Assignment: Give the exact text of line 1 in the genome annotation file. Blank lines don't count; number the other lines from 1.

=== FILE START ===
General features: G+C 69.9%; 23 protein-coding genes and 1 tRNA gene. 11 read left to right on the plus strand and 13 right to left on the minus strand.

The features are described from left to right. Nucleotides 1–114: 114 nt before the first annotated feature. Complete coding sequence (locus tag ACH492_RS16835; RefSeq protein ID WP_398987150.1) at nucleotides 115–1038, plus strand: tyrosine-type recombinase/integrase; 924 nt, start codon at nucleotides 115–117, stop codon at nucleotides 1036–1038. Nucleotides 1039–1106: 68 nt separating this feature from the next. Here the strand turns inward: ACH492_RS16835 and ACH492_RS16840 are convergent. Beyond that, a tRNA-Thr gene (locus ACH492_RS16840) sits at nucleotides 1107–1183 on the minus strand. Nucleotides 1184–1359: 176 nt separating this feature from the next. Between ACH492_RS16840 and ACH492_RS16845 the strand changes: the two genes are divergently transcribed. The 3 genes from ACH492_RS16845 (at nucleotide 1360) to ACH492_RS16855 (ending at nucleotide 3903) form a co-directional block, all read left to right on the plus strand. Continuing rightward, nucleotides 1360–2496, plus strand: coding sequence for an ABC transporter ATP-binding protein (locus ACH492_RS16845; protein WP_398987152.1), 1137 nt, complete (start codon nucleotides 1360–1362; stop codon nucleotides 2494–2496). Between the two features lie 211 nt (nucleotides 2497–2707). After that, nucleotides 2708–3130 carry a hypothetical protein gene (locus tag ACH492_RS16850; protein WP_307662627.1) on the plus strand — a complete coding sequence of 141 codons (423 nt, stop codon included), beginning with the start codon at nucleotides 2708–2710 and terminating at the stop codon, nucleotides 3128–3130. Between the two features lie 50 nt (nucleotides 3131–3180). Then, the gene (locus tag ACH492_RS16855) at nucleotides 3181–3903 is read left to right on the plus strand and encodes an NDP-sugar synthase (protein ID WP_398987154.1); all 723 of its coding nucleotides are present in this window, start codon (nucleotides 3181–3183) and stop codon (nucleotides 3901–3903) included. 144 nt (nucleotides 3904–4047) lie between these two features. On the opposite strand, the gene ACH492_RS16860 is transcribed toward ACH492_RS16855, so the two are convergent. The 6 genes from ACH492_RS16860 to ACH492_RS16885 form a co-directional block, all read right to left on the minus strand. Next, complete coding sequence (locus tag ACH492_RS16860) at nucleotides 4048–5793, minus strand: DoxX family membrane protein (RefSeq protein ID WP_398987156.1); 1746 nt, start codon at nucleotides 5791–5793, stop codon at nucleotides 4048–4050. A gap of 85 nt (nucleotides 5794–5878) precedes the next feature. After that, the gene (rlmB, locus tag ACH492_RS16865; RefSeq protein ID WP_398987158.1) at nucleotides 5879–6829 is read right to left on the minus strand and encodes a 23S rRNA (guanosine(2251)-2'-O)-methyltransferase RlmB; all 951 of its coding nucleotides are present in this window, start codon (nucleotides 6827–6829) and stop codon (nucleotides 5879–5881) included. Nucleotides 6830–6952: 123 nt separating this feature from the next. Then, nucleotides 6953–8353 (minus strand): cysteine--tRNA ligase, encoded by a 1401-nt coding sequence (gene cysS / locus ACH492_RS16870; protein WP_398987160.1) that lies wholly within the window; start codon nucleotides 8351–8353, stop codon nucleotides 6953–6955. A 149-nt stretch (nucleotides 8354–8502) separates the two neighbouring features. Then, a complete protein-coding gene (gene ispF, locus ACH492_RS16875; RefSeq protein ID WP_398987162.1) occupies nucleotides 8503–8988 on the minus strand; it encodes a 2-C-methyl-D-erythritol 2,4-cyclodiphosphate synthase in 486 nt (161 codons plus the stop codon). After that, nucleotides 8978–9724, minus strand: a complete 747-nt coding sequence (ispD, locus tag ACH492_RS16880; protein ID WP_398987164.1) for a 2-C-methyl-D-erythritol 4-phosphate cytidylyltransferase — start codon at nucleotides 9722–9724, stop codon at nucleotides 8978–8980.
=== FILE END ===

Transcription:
General features: G+C 69.9%; 23 protein-coding genes and 1 tRNA gene. 11 read left to right on the plus strand and 13 right to left on the minus strand.